Q: What are your favorite features of the project?
LPD: The green roof is a favorite. It’s such an unexpected surprise to catch sight of a rooftop meadow from inside the house. It’s a great buffer to the city beyond.

The simple stone seat wall and lawn are a soft, curving contrast to the boxy angles all around you. Wrapped with ferns and plantings, it makes for an inviting space.

There is a large azalea shrub in the garden and when we first got involved with the project, the client told us how much they loved it. They really wanted to keep it in their future garden. We knew it would be very hard to guarantee its success if we left it there during construction, so the landscape contractor suggested temporarily transplanting it and maintaining it off-site. When the garden was finally ready for planting—nearly a year later—the azalea was brought in and planted. It has thrived in the garden and having such a mature specimen amid newer plantings helped the garden feel established quickly and it was very meaningful to the client.

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Above: “Mounds of gray-green catmint, scented thyme, and tufts of purple heuchera fill your view. Birds and bugs flit and fly. Mexican feather grass sways in the breeze. Things feel calmer and quieter. The sounds of the city become muffled.”

GD: What were the hardest lessons you learned along the way?
LPD: Building gardens in NYC is always a feat! You are essentially bringing an entire landscape and all its components through a home and up and down a lot of stairs. The green roof on this project was located up three flights of stairs and only accessible through a bedroom window! So all of the soils, plants, tools, and materials were bagged, wrapped, and brought up the stairs and out the window. The install team climbed through the window too! There are inherently issues along the way and these sorts of installations are a reminder of how critical good planning with a team of experienced professionals is to the success of a project.

GD: What advice do you have for someone else undertaking a similar project?
LPD: Investing in your garden and outdoor spaces can vastly improve your outlook on life! But the process of getting there can be daunting. Put together a great team of people to help you navigate it including qualified design professionals, contractors, and installers. Alternatively, if you prefer to take on a project yourself or tackle it in phases, consider consulting with a design professional for an overview of the typical process on a project like yours, any local guidelines or requirements, and recommendations for the best approach. They can also be a resource for qualified installers. As you get started, take the time to meet and interview your team, check references, and find the right fit for your project and budget. You’re making a substantial investment in your property and your well being, and you want it to be right.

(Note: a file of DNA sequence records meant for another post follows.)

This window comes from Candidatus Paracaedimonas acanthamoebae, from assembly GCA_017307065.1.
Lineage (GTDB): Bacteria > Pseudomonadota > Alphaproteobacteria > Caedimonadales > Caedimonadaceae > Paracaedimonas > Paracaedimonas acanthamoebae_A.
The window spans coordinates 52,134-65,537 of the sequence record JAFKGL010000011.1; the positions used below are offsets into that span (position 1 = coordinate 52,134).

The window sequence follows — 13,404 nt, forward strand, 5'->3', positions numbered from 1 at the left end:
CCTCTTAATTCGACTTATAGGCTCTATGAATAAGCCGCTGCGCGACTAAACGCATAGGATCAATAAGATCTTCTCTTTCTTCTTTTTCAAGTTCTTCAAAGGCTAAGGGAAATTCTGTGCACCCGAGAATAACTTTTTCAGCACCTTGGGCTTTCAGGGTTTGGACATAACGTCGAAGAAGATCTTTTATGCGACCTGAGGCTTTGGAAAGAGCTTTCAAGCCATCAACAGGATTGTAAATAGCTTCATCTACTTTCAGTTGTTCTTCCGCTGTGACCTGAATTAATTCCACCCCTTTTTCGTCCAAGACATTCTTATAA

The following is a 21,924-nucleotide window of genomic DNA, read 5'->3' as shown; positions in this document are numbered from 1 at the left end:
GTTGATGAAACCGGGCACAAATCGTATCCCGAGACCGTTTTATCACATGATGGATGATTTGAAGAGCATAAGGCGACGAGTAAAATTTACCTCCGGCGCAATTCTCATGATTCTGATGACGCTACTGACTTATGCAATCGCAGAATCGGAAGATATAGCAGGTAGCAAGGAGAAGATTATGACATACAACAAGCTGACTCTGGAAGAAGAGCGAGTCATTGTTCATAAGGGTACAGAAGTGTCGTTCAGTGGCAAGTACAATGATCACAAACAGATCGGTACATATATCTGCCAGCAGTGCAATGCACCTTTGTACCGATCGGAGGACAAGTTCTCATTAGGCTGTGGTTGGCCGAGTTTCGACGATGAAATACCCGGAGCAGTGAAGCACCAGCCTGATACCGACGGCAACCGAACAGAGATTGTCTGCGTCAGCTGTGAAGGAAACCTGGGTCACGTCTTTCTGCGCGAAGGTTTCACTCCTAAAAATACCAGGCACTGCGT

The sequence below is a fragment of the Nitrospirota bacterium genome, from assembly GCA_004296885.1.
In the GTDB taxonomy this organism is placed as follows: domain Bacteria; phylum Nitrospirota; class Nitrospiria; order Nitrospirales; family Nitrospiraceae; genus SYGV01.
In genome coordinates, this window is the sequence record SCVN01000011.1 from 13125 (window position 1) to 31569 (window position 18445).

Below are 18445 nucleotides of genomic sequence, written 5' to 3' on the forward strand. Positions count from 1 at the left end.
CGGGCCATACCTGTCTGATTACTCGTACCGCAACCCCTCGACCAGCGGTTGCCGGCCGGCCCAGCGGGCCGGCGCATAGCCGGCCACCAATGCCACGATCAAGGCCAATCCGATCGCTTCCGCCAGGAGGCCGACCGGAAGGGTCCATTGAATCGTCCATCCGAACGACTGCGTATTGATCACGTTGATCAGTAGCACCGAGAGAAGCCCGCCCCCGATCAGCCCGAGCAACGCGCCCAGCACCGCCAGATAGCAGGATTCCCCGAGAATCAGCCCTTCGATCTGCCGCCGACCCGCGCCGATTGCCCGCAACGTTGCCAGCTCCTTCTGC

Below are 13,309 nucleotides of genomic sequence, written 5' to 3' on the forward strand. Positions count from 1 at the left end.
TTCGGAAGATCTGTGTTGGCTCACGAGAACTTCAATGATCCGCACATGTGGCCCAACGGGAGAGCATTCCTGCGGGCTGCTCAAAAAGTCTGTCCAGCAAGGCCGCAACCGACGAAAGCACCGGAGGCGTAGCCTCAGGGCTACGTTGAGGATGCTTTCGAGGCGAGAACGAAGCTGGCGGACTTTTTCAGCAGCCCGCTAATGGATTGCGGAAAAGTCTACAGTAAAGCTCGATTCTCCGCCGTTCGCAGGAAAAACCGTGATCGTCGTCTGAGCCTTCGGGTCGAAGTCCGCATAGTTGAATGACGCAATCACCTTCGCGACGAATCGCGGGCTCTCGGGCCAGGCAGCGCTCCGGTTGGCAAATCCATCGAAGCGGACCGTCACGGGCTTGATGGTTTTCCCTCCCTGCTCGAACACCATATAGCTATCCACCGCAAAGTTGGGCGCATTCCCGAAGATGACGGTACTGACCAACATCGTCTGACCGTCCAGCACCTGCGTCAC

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Above: “Upstairs in the baby’s room, you glimpse another patch of green through the window.”

GD: What is your favorite local shop or garden nursery?
LPD: When I’m in the city, I’ll head to the Flower District on 28th Street, just to see what plants are on display there. I love the mix of exterior and interior plants, cut flowers, and the Hollywood-esque characters roaming the streets. In Brooklyn, I enjoy local spots like Gardel’s Garden in Fort Greene and the Natty Garden. Both have great go-to plants for city conditions and very knowledgeable staff. Gowanus Nursery in Red Hook has provocative perennials and pots. And the gift shop at the Brooklyn Botanic Garden is fun too—lots of little interior plants to take home, products by local artisans, something for everyone.

GD: Where do you get your design inspiration?
LPD: Day to day, my sources for design inspiration are garden and design magazines, books, Instagram, and a daily dose of Gardenista in the morning. But, for a full reboot and complete design refresh, I need to travel. I love to visit parks, gardens, nurseries, garden stores, museums, and galleries; eat, drink, wander, fully immerse myself, and talk to lots of people in new places. It’s fascinating to see how people live and garden in Mexico City, what pots and products they’re using in Barcelona, and what plants they’re excited about in San Francisco.